The Trump administration released video footage Wednesday of the raid that led to the death of former Daesh/ISIS leader Abu Bakr al-Baghdadi.
The black and white aerial footage depicts a group of militants who the operational commander of the raid said had opened fire on approaching American forces.
The Pentagon has assessed that the fighters were not affiliated with Baghdadi but “nonetheless demonstrated hostile intent against U.S. forces,” Marine Corps Gen. Kenneth McKenzie Jr. told reporters at the Pentagon, and were then killed by two airstrikes from supporting helicopters.
Video footage of the strikes shows multiple explosives going off near the group of militants as smoke fills the grainy footage.
Additional video depicts the U.S. special operations force of about 10 service members approaching the compound where al-Baghdadi was holed up.
McKenzie said that following the scene, those inside were repeatedly asked to come out, and after some did, they were detained and released following a weapons check. That group included 11 children, but five individuals refused to comply.
“Five ISIS members inside the compound presented a threat to the force. They did not respond to commands in Arabic to surrender, and they continued to threaten the force,” McKenzie said. “They were then engaged by the raid force and killed.”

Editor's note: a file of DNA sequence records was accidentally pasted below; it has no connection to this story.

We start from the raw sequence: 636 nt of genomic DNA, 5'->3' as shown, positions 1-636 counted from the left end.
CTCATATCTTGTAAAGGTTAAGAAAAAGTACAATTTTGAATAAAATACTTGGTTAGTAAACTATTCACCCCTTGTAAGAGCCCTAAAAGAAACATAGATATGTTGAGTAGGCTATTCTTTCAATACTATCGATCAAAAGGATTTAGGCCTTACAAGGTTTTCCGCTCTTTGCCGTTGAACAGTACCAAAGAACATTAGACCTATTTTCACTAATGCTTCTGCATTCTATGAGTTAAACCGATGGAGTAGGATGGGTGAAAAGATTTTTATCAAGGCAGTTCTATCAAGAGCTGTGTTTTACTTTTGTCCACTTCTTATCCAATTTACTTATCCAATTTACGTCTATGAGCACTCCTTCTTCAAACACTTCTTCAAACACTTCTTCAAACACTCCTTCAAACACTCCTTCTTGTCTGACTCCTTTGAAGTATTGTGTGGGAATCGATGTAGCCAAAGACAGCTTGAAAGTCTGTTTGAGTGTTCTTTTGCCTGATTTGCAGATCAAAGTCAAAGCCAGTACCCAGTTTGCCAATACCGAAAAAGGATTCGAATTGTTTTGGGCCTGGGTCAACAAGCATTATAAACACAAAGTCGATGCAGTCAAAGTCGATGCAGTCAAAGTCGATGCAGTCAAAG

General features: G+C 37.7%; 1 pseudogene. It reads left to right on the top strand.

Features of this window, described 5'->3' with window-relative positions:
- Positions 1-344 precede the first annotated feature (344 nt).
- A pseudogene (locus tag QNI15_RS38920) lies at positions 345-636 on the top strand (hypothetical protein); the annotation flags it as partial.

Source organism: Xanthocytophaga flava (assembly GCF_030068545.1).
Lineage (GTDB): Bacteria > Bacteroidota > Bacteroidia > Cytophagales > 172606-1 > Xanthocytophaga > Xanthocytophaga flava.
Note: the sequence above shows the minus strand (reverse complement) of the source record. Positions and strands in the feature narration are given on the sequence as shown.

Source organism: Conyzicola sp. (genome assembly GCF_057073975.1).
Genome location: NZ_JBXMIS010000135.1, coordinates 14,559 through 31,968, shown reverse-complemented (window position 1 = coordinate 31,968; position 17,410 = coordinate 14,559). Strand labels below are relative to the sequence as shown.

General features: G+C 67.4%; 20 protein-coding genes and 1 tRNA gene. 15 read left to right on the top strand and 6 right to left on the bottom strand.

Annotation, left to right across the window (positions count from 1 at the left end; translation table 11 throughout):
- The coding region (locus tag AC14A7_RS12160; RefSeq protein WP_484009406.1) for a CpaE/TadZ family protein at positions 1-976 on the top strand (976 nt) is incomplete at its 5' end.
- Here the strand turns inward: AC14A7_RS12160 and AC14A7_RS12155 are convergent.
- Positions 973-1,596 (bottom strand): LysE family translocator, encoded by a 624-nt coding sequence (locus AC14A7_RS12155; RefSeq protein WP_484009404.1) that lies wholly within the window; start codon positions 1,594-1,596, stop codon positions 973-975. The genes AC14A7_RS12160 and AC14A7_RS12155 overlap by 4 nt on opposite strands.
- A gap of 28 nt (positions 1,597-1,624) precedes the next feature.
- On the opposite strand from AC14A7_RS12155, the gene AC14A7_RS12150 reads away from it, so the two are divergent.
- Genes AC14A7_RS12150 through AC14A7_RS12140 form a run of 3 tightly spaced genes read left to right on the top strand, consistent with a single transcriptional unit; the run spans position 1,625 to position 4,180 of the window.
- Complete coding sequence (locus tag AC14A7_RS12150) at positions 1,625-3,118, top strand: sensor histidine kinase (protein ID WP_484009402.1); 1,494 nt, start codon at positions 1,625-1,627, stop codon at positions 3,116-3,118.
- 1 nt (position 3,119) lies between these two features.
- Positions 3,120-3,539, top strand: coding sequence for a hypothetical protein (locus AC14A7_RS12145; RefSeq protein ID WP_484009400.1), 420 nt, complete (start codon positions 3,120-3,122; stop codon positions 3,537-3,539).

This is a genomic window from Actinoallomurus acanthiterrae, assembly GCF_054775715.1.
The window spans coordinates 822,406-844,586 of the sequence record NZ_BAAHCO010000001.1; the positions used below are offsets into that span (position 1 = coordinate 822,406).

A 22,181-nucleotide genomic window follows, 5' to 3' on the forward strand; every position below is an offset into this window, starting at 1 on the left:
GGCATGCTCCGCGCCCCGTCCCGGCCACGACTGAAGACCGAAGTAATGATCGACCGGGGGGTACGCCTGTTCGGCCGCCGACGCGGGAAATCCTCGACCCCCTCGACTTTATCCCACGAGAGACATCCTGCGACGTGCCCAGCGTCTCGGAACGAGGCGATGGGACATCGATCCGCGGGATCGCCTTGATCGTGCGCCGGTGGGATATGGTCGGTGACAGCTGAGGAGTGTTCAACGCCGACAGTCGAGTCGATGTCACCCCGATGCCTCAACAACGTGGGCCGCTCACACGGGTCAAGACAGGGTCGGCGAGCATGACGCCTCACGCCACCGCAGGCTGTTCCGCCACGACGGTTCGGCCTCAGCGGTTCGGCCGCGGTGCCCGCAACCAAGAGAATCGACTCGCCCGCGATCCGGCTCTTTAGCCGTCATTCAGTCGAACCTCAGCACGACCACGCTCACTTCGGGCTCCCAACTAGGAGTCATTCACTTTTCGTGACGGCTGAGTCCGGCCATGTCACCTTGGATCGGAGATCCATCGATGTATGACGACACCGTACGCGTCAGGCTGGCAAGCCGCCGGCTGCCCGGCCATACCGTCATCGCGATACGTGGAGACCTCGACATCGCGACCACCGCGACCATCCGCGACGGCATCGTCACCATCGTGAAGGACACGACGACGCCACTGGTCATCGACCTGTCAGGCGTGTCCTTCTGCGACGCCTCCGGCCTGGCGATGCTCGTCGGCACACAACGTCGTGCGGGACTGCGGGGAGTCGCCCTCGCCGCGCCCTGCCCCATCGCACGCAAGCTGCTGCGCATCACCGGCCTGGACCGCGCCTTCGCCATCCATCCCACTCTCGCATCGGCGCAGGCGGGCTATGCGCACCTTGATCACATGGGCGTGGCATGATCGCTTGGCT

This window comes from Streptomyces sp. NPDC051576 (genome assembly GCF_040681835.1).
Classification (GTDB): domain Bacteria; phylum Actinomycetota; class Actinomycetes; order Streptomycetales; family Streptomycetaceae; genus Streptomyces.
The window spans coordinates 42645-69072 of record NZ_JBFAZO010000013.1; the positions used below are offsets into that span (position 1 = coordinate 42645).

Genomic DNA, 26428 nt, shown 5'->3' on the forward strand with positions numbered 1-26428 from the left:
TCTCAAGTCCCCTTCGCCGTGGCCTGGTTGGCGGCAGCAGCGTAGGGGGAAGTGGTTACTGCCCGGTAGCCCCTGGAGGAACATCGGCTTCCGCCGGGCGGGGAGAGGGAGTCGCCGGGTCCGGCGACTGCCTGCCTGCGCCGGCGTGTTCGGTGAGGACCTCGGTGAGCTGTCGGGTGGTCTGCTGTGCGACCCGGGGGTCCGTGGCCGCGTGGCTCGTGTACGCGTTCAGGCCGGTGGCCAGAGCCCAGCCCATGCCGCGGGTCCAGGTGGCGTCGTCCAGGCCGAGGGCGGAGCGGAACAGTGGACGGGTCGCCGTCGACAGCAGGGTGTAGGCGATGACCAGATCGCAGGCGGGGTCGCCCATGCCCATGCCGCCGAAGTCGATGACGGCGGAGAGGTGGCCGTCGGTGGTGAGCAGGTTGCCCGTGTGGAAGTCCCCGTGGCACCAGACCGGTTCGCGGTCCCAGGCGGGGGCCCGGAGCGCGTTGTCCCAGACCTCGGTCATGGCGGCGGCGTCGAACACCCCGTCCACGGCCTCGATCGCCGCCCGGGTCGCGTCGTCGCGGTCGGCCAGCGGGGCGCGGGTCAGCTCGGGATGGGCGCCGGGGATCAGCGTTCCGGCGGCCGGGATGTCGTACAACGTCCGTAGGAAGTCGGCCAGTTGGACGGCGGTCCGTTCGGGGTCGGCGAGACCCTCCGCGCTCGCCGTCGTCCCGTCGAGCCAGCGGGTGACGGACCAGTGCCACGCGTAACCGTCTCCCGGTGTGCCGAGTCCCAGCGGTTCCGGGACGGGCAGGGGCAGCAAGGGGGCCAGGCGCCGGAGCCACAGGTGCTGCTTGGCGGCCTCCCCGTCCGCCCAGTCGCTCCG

He further clarified that the U.S. now assesses Baghdadi took two, not three, children with him as he attempted to flee from American forces. Those children were killed when Baghdadi detonated an explosive vest he was wearing, collapsing the tunnel around him and the children.
In all, six Daesh/ISIS members were killed in the raid, including four women, McKenzie said. The number includes Baghdadi, but not the children he killed when he detonated his vest.
Two other men were taken into U.S. custody.
Trump announced the late-night raid in northwestern Syria’s Idlib province on Sunday.
Additional footage released by the Pentagon shows heavy munitions being used to level the site in an effort, McKenzie said, that was intended to “ensure it would not be a shrine or otherwise memorable in any way.”
“It’s just another piece of ground,” he said.
Before and after pictures show the site’s near-complete razing.
McKenzie confirmed that Baghdadi’s remains have been buried at sea “in accordance with the laws of armed conflict,” similar to how the U.S. disposed of the body of slain al-Qaeda chief Osama bin Laden in 2011.
The Marine Corps. general further denied suggestions that the pullback of U.S. forces from northern Syria and Turkey’s Operation Peace Spring in any way affected the timing of the raid.
“We struck because the time was about right to do it then, given the totality of the intelligence and the other factors that would affect the raid force coming in and going out,” he said.
Under Baghdadi, Daesh spread over wide segments of Iraq and Syria beginning in 2013, eventually claiming the formation of a “caliphate” in the region as it plotted and carried out gruesome attacks that reached far beyond its main territorial bastion. It further set up local affiliates in other regions as it released heinous execution videos on the internet.
Baghdadi had been a top target for the Trump and Obama administrations and had a $25 million bounty placed on his head.
As the U.S.-led coalition took back territories once under the terror group’s hold, Baghdadi increasingly stayed in the shadows, only rarely releasing pre-recorded audio messages to his followers.